This means the three branches of our federal government… the Legislative, the Executive, and the Judicial, must work together to determine and support policy and pricing that protects patients from seeing these kinds of increases in the future. Our government actually does have the power to do something about this, and if they’re unwilling to act, they’re as much to blame for needless complications and deaths as the drug companies and the prescription providers.

Here are a couple of ideas. I’m just spitballing here, but what the heck, it’s my blog. Let me know what you think:

Limit price increases. Simply put, enact legislation that limits how much of an increase can be implemented for drugs. All drugs. Period. With no exceptions. This is the one item where people might cry “socialism”, to which I say no one ever said anything about no profits for companies. Mylan was already making a huge profit on Epipen before their recent increases. Lilly was already making a huge profit on Humalog. Novo was already making a huge profit on Novolog. And Express Scripts was already making a huge profit on all three.

Are your company’s headquarters outside of the USA? Then the U.S. Government should set the price. Mylan (and many, many other companies, including Medtronic) have gone through a process known as “inversion”, where most or all of a company’s execs and offices remain in the USA, but all their paperwork lists them in a lower tax country, like Ireland, for example. Fine. You want to do that? The federal government should now be allowed to set the price on all medications you sell inside our borders. Actually, let’s amend that to say the Feds should set the price on all items sold to patients in my country. You were making a profit already. Enough of a profit to buy a company in another country and then make that company’s “headquarters” your own so you could skip out on paying U.S. taxes. I don’t see why we can’t say, pay taxes in our country or you have no voice on pricing. American capitalism should only extend to American companies. I know, you’re probably worried that they wouldn’t release new drugs in the USA. Trust me: they’re not going to walk away from the biggest economy in the world, regardless of what they say.

Show some guts elected officials. It’s pretty much down to you now. You are going to have to step up and protect patients. Choose to support us through your words and your actions. This is an issue that affects every registered voter in America.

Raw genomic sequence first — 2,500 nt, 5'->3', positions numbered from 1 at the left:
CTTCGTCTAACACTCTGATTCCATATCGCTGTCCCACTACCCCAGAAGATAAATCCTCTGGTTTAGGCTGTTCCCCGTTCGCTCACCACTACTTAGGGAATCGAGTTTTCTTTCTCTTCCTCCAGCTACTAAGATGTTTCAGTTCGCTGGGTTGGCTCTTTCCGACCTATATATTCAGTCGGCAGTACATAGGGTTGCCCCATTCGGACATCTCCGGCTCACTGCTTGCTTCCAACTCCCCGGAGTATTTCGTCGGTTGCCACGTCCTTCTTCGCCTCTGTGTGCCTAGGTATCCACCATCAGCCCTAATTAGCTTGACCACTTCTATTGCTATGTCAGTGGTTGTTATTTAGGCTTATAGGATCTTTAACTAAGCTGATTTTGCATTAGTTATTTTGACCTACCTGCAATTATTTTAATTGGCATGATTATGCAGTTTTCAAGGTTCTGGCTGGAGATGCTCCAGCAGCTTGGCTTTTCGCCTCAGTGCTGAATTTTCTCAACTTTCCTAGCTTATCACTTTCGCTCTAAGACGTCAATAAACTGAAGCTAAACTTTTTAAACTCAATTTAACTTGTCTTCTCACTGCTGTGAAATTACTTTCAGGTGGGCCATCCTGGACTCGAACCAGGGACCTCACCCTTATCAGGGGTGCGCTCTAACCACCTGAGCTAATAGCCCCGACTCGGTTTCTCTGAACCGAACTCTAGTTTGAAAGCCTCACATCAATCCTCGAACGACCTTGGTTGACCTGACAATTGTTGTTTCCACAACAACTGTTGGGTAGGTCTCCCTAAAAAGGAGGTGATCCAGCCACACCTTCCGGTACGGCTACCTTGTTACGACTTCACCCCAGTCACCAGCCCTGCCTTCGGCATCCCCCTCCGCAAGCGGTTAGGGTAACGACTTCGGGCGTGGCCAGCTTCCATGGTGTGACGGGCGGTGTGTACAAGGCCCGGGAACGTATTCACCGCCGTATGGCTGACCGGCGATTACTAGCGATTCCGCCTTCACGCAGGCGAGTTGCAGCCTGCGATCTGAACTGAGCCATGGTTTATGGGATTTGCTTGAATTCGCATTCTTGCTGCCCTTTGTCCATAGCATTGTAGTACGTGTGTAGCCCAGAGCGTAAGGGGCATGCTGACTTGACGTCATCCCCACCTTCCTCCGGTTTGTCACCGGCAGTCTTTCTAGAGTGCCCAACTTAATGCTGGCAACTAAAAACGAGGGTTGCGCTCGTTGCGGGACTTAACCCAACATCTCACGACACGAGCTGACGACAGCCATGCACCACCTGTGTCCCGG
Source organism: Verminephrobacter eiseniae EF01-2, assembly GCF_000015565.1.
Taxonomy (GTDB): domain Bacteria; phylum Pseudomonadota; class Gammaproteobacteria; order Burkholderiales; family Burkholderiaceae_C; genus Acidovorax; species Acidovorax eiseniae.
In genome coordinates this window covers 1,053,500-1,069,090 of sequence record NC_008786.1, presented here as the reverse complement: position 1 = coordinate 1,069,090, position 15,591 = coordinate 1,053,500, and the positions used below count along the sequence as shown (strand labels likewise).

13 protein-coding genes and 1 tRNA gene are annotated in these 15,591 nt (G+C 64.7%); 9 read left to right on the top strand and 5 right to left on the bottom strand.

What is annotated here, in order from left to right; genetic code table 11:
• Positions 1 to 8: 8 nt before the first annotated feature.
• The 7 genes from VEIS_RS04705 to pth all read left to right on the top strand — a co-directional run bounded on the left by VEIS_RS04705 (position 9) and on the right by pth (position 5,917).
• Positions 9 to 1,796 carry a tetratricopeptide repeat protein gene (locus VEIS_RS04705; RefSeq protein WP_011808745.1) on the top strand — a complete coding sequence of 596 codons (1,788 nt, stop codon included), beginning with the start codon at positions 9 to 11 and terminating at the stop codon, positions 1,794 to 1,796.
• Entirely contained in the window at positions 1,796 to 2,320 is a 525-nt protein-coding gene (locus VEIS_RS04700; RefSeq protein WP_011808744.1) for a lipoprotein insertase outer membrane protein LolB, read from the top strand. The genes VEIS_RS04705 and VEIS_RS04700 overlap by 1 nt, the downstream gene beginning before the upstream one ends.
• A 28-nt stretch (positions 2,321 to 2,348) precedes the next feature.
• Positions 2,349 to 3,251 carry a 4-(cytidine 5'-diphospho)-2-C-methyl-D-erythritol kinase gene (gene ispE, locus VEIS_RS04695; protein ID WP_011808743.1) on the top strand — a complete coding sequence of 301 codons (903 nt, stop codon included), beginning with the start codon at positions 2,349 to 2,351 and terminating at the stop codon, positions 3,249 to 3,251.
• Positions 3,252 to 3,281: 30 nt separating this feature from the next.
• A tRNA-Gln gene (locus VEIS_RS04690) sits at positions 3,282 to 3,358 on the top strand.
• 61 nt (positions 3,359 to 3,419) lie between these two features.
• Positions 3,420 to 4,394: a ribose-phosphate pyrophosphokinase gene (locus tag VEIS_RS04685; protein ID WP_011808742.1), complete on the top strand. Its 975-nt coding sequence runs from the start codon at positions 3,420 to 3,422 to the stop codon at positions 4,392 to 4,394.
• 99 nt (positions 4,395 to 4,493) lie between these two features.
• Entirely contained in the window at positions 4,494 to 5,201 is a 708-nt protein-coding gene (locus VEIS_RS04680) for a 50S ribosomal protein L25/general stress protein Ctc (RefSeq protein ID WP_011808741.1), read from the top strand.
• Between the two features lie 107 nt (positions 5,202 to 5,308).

Show us you’re worth voting for. #PatientsoverProfit

Juice boxes in the middle of the night.

You know, it’s really hard to get juice from a juice box in the middle of the night.

Think about it… you have to find the juice box (usually in the dark), you have to grab the plastic straw from the side of said juice box, you have to remove the plastic wrap from around the straw, and then you have to poke the juice box with the straw in the tiiiinny little space allocated for that procedure.

That is really difficult to do at one o’clock in the morning when you’re shaking, you’re sleepy, and your vision without all of that would make it hard to see what you’re aiming at anyway.

Well, that was exactly the scenario the other night, and as you can tell, I was successful in the end. But diabetes was also successful in scaring the crap out of me.

My last bolus prior to that was about five hours earlier. Still time for the insulin to affect my blood sugar, but past its peak, I believe. Feel free to correct me if I’m wrong. My last BG check was at 10:30, right before bed. For the record, my meter read 135 mg/dL. Not high, not super low, but okay considering my basal rates do a good job of keeping me pretty steady throughout each 24 hour period.

Yet every once in a while complacency bites me in the ass, because diabetes acts different from the way it acts under 90 percent of the other circumstances I’m used to. Those are the dangerous moments. Those are the frustrating moments. Those are the critical moments when I just have to ignore everything else and concentrate my focus on doing the one or two things necessary to keep myself alive.

And make no mistake, keeping yourself alive is exactly what you’re focused on in moments like this.